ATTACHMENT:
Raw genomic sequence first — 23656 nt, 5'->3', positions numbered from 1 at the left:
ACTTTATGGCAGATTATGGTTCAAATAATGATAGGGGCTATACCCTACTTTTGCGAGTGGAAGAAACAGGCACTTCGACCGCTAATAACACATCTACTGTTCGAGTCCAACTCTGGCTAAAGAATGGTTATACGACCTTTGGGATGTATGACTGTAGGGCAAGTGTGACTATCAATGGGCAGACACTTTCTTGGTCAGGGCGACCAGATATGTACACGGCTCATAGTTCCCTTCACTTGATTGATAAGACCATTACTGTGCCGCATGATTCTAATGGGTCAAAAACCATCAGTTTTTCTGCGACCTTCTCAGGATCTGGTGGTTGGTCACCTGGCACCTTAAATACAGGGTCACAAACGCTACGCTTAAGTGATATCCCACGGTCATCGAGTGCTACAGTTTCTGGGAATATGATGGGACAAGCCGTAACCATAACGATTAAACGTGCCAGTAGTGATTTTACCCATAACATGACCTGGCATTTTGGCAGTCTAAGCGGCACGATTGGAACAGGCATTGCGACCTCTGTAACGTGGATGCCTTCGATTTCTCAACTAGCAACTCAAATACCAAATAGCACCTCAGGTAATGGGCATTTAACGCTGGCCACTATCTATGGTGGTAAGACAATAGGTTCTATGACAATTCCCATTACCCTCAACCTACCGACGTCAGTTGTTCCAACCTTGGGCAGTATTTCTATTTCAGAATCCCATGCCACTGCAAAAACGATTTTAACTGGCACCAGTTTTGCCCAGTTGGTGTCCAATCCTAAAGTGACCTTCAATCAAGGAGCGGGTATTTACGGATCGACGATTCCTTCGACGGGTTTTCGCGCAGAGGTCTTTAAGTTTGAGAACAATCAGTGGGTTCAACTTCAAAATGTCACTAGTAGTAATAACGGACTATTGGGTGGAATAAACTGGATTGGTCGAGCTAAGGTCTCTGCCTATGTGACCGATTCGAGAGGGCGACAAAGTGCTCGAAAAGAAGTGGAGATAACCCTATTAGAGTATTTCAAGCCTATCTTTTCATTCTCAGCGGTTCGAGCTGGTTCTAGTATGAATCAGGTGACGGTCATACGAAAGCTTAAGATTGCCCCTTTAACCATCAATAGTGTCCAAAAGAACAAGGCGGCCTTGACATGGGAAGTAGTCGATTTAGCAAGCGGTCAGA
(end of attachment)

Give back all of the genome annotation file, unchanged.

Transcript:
Raw genomic sequence first — 23656 nt, 5'->3', positions numbered from 1 at the left:
ACTTTATGGCAGATTATGGTTCAAATAATGATAGGGGCTATACCCTACTTTTGCGAGTGGAAGAAACAGGCACTTCGACCGCTAATAACACATCTACTGTTCGAGTCCAACTCTGGCTAAAGAATGGTTATACGACCTTTGGGATGTATGACTGTAGGGCAAGTGTGACTATCAATGGGCAGACACTTTCTTGGTCAGGGCGACCAGATATGTACACGGCTCATAGTTCCCTTCACTTGATTGATAAGACCATTACTGTGCCGCATGATTCTAATGGGTCAAAAACCATCAGTTTTTCTGCGACCTTCTCAGGATCTGGTGGTTGGTCACCTGGCACCTTAAATACAGGGTCACAAACGCTACGCTTAAGTGATATCCCACGGTCATCGAGTGCTACAGTTTCTGGGAATATGATGGGACAAGCCGTAACCATAACGATTAAACGTGCCAGTAGTGATTTTACCCATAACATGACCTGGCATTTTGGCAGTCTAAGCGGCACGATTGGAACAGGCATTGCGACCTCTGTAACGTGGATGCCTTCGATTTCTCAACTAGCAACTCAAATACCAAATAGCACCTCAGGTAATGGGCATTTAACGCTGGCCACTATCTATGGTGGTAAGACAATAGGTTCTATGACAATTCCCATTACCCTCAACCTACCGACGTCAGTTGTTCCAACCTTGGGCAGTATTTCTATTTCAGAATCCCATGCCACTGCAAAAACGATTTTAACTGGCACCAGTTTTGCCCAGTTGGTGTCCAATCCTAAAGTGACCTTCAATCAAGGAGCGGGTATTTACGGATCGACGATTCCTTCGACGGGTTTTCGCGCAGAGGTCTTTAAGTTTGAGAACAATCAGTGGGTTCAACTTCAAAATGTCACTAGTAGTAATAACGGACTATTGGGTGGAATAAACTGGATTGGTCGAGCTAAGGTCTCTGCCTATGTGACCGATTCGAGAGGGCGACAAAGTGCTCGAAAAGAAGTGGAGATAACCCTATTAGAGTATTTCAAGCCTATCTTTTCATTCTCAGCGGTTCGAGCTGGTTCTAGTATGAATCAGGTGACGGTCATACGAAAGCTTAAGATTGCCCCTTTAACCATCAATAGTGTCCAAAAGAACAAGGCGGCCTTGACATGGGAAGTAGTCGATTTAGCAAGCGGTCAGA